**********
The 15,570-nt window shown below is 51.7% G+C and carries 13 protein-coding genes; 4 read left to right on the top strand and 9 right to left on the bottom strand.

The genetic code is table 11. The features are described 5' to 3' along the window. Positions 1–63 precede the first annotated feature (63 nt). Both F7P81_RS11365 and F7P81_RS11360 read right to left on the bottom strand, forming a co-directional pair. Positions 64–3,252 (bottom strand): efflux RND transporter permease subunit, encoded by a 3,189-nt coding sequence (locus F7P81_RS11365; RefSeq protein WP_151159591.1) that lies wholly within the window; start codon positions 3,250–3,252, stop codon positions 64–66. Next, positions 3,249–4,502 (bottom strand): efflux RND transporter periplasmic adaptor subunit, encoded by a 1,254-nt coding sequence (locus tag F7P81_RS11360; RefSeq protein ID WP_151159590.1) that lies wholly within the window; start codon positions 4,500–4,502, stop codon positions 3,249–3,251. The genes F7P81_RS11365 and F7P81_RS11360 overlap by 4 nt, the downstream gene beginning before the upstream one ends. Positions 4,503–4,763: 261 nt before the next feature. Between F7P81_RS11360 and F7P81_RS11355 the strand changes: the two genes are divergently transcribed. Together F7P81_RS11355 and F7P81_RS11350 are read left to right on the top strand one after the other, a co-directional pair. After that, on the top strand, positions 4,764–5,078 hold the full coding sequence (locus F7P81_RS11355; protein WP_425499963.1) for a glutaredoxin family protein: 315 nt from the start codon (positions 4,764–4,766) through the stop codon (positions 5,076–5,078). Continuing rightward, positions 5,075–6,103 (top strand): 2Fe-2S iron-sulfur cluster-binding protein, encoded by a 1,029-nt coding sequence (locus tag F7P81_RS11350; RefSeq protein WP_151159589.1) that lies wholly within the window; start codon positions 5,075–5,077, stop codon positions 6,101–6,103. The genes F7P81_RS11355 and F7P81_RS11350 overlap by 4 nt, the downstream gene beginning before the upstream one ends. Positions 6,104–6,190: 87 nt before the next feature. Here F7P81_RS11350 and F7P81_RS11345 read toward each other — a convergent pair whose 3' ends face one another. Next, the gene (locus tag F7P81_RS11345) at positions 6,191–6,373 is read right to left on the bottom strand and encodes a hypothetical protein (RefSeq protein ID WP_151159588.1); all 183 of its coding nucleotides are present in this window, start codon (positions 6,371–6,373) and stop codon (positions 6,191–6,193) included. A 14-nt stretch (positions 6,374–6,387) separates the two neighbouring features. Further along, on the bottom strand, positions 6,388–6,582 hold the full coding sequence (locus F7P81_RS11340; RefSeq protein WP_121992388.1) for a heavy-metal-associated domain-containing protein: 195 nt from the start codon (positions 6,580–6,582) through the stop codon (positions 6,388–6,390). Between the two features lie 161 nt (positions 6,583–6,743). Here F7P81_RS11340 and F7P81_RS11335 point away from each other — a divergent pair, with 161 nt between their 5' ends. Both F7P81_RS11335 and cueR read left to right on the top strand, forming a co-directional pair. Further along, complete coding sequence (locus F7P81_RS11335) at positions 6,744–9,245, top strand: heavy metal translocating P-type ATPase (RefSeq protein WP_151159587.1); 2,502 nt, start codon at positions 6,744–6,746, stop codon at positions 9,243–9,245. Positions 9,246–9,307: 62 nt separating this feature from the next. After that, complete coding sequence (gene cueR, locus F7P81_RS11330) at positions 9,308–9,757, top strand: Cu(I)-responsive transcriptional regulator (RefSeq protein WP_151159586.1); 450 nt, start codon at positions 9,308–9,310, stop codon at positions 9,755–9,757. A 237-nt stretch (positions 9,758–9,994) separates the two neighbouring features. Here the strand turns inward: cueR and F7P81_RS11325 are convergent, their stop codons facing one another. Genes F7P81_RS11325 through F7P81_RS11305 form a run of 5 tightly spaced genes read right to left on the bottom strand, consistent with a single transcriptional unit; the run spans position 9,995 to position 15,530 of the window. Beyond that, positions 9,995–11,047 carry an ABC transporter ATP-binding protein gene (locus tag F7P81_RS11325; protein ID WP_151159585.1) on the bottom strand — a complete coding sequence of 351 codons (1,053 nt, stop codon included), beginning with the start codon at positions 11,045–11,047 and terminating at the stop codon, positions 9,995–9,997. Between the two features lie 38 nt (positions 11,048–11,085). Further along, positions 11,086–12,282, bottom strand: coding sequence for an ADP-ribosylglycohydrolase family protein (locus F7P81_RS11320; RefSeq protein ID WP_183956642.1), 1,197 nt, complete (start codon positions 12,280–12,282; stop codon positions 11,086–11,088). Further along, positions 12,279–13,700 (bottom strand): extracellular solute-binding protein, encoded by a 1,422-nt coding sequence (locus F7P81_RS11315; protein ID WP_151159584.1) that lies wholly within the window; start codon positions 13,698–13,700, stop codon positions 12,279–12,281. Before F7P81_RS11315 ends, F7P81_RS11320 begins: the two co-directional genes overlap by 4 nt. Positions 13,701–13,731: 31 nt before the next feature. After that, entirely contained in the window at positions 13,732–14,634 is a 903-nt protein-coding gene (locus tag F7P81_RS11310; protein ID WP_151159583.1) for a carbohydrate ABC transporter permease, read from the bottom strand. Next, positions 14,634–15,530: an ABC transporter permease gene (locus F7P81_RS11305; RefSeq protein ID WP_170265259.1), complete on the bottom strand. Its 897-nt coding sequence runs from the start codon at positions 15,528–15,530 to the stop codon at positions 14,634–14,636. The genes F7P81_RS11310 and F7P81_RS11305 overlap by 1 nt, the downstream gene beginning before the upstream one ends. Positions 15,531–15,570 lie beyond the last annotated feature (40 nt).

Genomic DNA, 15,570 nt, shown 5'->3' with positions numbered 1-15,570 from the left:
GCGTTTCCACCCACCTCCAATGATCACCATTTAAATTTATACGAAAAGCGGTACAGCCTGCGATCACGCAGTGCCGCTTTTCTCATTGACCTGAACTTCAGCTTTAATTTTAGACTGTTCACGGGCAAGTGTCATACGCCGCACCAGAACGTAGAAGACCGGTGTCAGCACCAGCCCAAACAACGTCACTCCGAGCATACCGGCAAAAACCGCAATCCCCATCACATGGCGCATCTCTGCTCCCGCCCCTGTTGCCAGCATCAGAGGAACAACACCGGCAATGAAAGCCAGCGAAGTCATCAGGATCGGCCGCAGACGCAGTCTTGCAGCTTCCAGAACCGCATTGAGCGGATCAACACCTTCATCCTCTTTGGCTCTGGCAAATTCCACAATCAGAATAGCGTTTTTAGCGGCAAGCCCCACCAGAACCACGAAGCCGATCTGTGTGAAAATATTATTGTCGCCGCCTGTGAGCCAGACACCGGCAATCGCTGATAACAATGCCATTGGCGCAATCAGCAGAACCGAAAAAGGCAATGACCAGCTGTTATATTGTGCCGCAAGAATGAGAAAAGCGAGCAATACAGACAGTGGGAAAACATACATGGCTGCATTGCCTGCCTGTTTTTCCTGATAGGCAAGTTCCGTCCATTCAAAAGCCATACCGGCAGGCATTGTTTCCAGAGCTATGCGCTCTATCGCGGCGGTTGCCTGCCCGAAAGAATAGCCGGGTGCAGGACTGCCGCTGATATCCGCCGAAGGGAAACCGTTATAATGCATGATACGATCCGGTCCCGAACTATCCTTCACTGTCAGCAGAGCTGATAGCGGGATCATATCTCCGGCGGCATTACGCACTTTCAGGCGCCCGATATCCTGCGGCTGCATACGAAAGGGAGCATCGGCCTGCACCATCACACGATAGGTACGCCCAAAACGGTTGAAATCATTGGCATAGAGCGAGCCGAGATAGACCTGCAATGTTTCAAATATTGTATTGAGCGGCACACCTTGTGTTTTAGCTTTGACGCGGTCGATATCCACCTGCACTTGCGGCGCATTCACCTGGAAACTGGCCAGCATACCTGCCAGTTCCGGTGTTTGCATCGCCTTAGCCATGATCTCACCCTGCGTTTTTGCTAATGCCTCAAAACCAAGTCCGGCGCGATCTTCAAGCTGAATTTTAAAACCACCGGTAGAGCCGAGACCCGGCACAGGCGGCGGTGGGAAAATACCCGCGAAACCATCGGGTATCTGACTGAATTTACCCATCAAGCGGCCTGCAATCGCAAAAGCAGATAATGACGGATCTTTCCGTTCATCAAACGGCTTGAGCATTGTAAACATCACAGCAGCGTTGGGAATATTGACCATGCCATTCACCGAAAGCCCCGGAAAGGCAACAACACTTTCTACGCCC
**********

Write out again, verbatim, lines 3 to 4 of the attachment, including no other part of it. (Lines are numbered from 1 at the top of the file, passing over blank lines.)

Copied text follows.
Genomic DNA, 15,570 nt, shown 5'->3' with positions numbered 1-15,570 from the left:
GCGTTTCCACCCACCTCCAATGATCACCATTTAAATTTATACGAAAAGCGGTACAGCCTGCGATCACGCAGTGCCGCTTTTCTCATTGACCTGAACTTCAGCTTTAATTTTAGACTGTTCACGGGCAAGTGTCATACGCCGCACCAGAACGTAGAAGACCGGTGTCAGCACCAGCCCAAACAACGTCACTCCGAGCATACCGGCAAAAACCGCAATCCCCATCACATGGCGCATCTCTGCTCCCGCCCCTGTTGCCAGCATCAGAGGAACAACACCGGCAATGAAAGCCAGCGAAGTCATCAGGATCGGCCGCAGACGCAGTCTTGCAGCTTCCAGAACCGCATTGAGCGGATCAACACCTTCATCCTCTTTGGCTCTGGCAAATTCCACAATCAGAATAGCGTTTTTAGCGGCAAGCCCCACCAGAACCACGAAGCCGATCTGTGTGAAAATATTATTGTCGCCGCCTGTGAGCCAGACACCGGCAATCGCTGATAACAATGCCATTGGCGCAATCAGCAGAACCGAAAAAGGCAATGACCAGCTGTTATATTGTGCCGCAAGAATGAGAAAAGCGAGCAATACAGACAGTGGGAAAACATACATGGCTGCATTGCCTGCCTGTTTTTCCTGATAGGCAAGTTCCGTCCATTCAAAAGCCATACCGGCAGGCATTGTTTCCAGAGCTATGCGCTCTATCGCGGCGGTTGCCTGCCCGAAAGAATAGCCGGGTGCAGGACTGCCGCTGATATCCGCCGAAGGGAAACCGTTATAATGCATGATACGATCCGGTCCCGAACTATCCTTCACTGTCAGCAGAGCTGATAGCGGGATCATATCTCCGGCGGCATTACGCACTTTCAGGCGCCCGATATCCTGCGGCTGCATACGAAAGGGAGCATCGGCCTGCACCATCACACGATAGGTACGCCCAAAACGGTTGAAATCATTGGCATAGAGCGAGCCGAGATAGACCTGCAATGTTTCAAATATTGTATTGAGCGGCACACCTTGTGTTTTAGCTTTGACGCGGTCGATATCCACCTGCACTTGCGGCGCATTCACCTGGAAACTGGCCAGCATACCTGCCAGTTCCGGTGTTTGCATCGCCTTAGCCATGATCTCACCCTGCGTTTTTGCTAATGCCTCAAAACCAAGTCCGGCGCGATCTTCAAGCTGAATTTTAAAACCACCGGTAGAGCCGAGACCCGGCACAGGCGGCGGTGGGAAAATACCCGCGAAACCATCGGGTATCTGACTGAATTTACCCATCAAGCGGCCTGCAATCGCAAAAGCAGATAATGACGGATCTTTCCGTTCATCAAACGGCTTGAGCATTGTAAACATCACAGCAGCGTTGGGAATATTGACCATGCCATTCACCGAAAGCCCCGGAAAGGCAACAACACTTTCTACGCCC